Four Common Misconceptions About the Applicable Fraction
The applicable fraction is the percentage of rental units in a building that qualify as low-income units. Specifically, under Internal Revenue Code (IRC) §42(c)(1)(B), the applicable fraction is the smaller of the unit fraction or the floor space fraction. IRC §42(c)(1)(C) defines “unit fraction” as a fraction whose numerator is the number of low-income units in the building, and whose denominator is the number of residential rental units in such building. And IRC §42(c)(1)(D) defines “floor space fraction” as a fraction whose numerator is the total floor space of the low-income units in such building, and whose denominator is the total floor space of the residential rental units. Floor space includes the entire footprint of the unit, including closets within the unit and balconies attached to the unit for the sole use of the tenants occupying the unit.
An owner reports the applicable fraction yearly on Form 8609-A, Annual Statement for Low-Income Housing Credit. This information is important because it determines whether the site’s owner may claim all the tax credits it was allocated. But many tax credit managers have misconceptions about the applicable fraction. If you’re one of those managers, you may be unwittingly putting the owner’s tax credits at risk. Here are four common misconceptions about the applicable fraction requirement that can trip up tax credit managers.
Misconception #1: You Can Meet Applicable Fraction Requirement Per Site or Per Building
You must always meet the applicable fraction requirement on a per-building basis. So if you manage a multi-building tax credit site, this means you’ll need to meet a separate applicable fraction for each of your buildings.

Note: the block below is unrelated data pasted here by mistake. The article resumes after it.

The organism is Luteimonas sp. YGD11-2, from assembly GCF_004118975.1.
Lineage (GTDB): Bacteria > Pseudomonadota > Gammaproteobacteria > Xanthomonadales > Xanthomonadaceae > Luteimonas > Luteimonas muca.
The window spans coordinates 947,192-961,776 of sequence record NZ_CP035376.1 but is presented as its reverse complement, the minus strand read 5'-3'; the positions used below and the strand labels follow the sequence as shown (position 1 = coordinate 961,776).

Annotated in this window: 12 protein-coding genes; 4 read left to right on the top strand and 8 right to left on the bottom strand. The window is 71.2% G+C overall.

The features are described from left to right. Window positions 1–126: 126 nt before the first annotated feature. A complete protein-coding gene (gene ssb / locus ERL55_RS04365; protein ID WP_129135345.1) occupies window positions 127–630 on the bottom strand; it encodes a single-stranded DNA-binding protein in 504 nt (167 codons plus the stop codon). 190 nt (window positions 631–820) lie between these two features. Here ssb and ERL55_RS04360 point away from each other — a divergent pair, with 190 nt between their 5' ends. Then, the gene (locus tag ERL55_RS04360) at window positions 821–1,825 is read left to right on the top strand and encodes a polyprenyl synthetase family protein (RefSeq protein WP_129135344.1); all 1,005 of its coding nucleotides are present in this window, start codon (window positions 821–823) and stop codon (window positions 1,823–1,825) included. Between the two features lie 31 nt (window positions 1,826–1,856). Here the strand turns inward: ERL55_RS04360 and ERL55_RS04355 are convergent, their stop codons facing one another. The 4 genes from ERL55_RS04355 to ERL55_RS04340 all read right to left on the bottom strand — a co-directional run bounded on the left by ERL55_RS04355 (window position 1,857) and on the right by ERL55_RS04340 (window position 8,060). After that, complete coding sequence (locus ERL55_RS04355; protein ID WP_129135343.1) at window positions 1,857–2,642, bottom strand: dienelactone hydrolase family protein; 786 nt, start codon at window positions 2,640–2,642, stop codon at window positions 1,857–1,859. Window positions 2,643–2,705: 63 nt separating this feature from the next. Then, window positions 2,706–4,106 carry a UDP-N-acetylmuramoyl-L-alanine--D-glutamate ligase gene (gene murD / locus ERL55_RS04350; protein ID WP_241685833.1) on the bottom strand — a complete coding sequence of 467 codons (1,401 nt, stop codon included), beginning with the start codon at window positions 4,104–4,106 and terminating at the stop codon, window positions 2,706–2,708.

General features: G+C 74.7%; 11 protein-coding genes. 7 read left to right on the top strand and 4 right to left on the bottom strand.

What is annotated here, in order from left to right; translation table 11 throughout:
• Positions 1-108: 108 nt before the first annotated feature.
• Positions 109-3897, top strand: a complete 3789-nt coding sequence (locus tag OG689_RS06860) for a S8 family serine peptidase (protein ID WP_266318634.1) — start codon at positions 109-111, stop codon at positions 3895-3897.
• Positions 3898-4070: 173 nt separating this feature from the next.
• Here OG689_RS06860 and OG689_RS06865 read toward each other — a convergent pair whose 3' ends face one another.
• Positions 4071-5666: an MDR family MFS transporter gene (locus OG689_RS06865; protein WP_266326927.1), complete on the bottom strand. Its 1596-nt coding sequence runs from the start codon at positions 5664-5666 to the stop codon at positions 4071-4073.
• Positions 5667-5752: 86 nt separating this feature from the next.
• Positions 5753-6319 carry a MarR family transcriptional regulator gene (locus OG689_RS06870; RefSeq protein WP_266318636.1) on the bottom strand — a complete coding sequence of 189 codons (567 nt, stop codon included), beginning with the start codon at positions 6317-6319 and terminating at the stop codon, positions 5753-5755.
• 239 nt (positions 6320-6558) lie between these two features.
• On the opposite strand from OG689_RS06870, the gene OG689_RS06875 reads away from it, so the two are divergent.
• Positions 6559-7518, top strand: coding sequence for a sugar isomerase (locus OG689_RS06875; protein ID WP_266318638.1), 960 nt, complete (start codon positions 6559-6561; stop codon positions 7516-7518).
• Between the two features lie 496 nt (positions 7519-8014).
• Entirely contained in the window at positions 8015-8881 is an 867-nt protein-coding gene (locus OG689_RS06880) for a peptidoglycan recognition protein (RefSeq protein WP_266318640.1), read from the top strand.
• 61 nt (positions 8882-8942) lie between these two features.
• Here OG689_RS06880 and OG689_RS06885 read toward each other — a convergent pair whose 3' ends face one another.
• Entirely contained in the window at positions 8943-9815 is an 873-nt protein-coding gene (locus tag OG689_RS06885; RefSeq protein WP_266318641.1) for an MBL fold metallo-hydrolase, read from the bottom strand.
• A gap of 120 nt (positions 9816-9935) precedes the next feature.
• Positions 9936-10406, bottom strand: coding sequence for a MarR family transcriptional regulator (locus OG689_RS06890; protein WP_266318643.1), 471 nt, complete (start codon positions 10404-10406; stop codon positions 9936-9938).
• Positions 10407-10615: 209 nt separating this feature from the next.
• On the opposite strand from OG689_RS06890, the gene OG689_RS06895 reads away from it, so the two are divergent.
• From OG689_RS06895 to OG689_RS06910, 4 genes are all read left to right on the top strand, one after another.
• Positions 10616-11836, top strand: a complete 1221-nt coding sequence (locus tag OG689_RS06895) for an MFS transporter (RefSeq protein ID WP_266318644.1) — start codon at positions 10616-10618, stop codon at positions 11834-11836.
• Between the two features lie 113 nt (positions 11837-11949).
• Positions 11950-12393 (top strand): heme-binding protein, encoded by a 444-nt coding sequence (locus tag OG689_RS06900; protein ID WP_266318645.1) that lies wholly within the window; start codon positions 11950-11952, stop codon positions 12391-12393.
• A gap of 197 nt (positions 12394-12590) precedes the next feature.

Some managers get confused because they don’t always have to meet the minimum set-aside on a per-building basis. Their sites’ owners may choose to meet one set-aside for the entire site, for each building separately, or for any combination of buildings. But regardless of how you must meet your site’s set-aside, you must always meet a separate applicable fraction for each building.
Misconception #2: Applicable Fraction Depends Only on Number of Low-Income Units
The applicable fraction, unlike the minimum set-aside and other low-income occupancy requirements you may have, depends on the number of low-income units and the size of those units. To calculate the applicable fraction for a building, you must take the lesser of the building’s unit fraction (the number of low-income units divided by the building’s total units) and its floor space fraction (the floor space of the low-income units divided by the total floor space of all units).
For example, suppose you manage a single-building tax credit site with eight units, with floor space totaling 8,000 square feet. The owner’s target for the first-year fraction (that is, the applicable fraction in the first year of the compliance period) is 60 percent. This means that you must meet a first-year fraction of at least 60 percent to ensure the owner is entitled to claim all its credits from the start. On the last day of the first year of the site’s compliance period, you have five units (with floor space totaling 4,500 square feet) rented to qualified low-income households.